; Phantoms and Monsters: Pulse of the Paranormal

Tuesday, October 07, 2014

Daily 2 Cents: Ghost Dog Keeps Watch -- Lifetime Events...I'm Scared -- Arcane Radio 'THE TRUTH IS OUT THERE' Giveaway

Ghost Dog Keeps Watch

WILMINGTON — Of all the doomed spirits haunting North Carolina, few inspire heartsick tears more than Boss the tugboat captain’s dog – devoted canine, dockside hero, fearless pooch who died for love.

She trotted at the heels of Capt. William Ellerbrock, tagging along for pints of ale or jaunts on the Cape Fear River, lending comfort to the rough-handed skipper. They made boon companions, ashore and afloat – a pair whose friendship endures in Wilmington folklore.

Then one night in 1880, she darted into a burning building after her beloved master, perishing beside him in the flames, a torn piece of his coat in her charred muzzle. To this day, her whine can be heard along the waterfront, especially, it’s said, to those being careless with fire.

So sacred is Boss’ memory to the Port City, so hallowed her bravery, that her image appears chiseled on Capt. Ellerbrock’s grave, the only North Carolina dog so honored, as far as I know.

To this day, when guides lead tourists on the ghost walk down Front Street, they weep through the telling of Boss’ story, stricken more than a century later.

“It doesn’t have a lot of ghostly occurrences,” said John Hirchak, lead guide and author of “Ghosts of Old Wilmington,” “but it’s just such a tragic and moving story that it’s hard to resist. I’m bawling my eyes out every time I work on it.”

Young William Ellerbrock fled Germany in upheaval and landed in the 19th-century South, a culture where he never exactly fit. Knowing no one, fumbling with the language, he sought shelter with an uncle who taught him the tugboat trade.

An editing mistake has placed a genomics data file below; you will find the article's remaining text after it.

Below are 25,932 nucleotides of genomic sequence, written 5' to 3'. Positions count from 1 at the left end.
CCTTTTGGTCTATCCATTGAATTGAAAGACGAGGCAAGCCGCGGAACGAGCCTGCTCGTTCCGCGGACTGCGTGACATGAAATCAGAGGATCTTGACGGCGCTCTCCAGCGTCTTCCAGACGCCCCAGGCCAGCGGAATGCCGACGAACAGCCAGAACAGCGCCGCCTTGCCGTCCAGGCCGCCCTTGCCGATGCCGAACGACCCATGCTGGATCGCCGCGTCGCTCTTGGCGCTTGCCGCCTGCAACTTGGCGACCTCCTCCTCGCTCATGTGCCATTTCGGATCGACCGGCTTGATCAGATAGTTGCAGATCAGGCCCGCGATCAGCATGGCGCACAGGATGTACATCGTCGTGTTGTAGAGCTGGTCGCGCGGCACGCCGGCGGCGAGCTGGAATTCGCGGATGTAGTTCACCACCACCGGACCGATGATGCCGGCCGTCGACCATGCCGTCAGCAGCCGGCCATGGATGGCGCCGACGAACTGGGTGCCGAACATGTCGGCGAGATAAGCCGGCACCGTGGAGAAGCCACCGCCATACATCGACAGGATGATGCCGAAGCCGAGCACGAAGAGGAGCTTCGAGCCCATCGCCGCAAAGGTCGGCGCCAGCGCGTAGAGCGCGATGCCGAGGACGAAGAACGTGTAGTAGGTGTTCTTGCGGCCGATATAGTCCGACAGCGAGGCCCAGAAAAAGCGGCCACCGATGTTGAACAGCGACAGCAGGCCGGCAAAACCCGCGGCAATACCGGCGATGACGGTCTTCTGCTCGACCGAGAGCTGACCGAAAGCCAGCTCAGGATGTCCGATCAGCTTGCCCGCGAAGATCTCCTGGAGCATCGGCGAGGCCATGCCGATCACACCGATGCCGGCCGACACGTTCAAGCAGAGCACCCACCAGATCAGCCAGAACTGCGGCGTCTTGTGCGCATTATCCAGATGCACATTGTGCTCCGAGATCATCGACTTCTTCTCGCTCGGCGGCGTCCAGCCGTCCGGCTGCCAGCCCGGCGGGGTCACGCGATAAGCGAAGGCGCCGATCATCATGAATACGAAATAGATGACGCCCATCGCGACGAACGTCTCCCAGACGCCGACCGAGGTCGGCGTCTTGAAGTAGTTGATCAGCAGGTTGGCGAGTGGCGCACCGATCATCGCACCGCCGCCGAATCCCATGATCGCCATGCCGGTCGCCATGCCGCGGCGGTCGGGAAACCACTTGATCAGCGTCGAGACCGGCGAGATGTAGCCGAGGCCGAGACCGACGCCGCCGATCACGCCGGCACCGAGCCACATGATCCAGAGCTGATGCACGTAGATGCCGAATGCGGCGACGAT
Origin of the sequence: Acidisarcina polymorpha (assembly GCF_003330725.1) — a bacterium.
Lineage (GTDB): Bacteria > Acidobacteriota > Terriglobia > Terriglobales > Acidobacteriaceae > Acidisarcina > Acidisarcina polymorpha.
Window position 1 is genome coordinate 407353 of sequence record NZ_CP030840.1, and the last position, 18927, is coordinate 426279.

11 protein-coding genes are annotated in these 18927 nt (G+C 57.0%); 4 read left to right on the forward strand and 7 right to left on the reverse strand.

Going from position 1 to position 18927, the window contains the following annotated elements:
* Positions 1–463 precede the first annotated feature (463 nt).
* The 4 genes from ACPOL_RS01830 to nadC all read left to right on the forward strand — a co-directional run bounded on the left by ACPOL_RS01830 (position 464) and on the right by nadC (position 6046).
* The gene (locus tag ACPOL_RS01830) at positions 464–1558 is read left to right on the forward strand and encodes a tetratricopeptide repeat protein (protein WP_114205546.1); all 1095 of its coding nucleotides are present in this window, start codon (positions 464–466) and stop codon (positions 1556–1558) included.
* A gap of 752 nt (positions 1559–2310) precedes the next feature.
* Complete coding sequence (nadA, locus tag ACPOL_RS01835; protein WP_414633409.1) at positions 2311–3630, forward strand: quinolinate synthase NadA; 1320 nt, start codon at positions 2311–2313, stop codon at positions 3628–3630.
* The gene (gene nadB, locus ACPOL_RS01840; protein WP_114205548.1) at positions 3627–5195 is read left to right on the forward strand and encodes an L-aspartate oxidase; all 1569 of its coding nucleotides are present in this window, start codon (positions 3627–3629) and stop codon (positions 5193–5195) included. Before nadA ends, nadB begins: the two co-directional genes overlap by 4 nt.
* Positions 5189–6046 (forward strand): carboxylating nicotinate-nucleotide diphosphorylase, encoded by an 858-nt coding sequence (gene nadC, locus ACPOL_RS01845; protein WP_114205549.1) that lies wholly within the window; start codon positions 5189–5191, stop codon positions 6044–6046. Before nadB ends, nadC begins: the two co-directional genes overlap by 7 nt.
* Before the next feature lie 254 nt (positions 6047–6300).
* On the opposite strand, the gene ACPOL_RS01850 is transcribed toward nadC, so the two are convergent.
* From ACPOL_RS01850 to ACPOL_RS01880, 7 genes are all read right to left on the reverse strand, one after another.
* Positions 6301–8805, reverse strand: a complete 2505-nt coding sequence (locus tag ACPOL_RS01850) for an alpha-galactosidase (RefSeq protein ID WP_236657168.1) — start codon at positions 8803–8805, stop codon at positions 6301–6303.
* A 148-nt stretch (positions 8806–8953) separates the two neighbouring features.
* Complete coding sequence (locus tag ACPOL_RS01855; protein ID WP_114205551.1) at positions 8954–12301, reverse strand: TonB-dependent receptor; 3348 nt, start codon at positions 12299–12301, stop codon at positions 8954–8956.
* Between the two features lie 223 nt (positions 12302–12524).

He missed the old country and his friends, assimilating poorly, until one day his uncle gave him a present: the dog he named Boss.

Stories differ on Boss’ breed, a Newfoundland or a plain mutt. But history agrees that the two never parted, especially that April night when the alarm bells rang out over the waterfront. One account states that Ellerbrock handed Boss over to a bystander before he rushed in to help the victims, and that his dog broke free and chased after him. But Hirchak suspects that Boss wouldn’t have parted from Ellerbrock even for a second.

However it happened, the pair weren’t discovered until the next morning, the captain face down in the ashes and pinned under a collapsed wall. When crews lifted them from the wreckage, a woman in the crowd called out, “There’s something in the dog’s mouth!”

When they inspected, they found the pup’s teeth still clenched around her master’s sleeve, torn off as she tried to drag him to safety.

“This was big news when it happened,” Hirchak said. “It’s like the little girl falling down the well. Everybody felt like they had something invested in it.”

Capt. Ellerbrock and Boss rest in a corner of Oakdale Cemetery, a green and wooded graveyard hung with Spanish moss. They’re not far from 367 unknown Confederate soldiers and hundreds more victims of yellow fever. Newscaster David Brinkley’s grave is within shouting range.

By all accounts they do not appear in the burial ground, choosing instead to bob peacefully on some celestial riverboat. But Hirchak tells this story:

Long after their death, the fire largely forgotten, a merchant running a new business near the spot had an electrician do some work in an old upstairs corner. While he was poking around, he and his crewmen heard a dog whining nearby, and after searching around, they couldn’t find the animal anywhere.

But once he’d taken a good look, the electrician came back downstairs and advised against the work. Too risky, he said. A fire hazard.

He’d never heard the story of Boss the valiant, Boss who charged into an inferno. But he must have heard a phantom canine growling across the decades, a warning from trusty, long-eared protector. - News Observer


Riddle of how medium knew the fate of ships

The eerie peace of a suburban seance was shattered by knocking at the door. Into the house burst several police officers who manhandled the medium, searched for evidence of trickery and interviewed each of the sitters.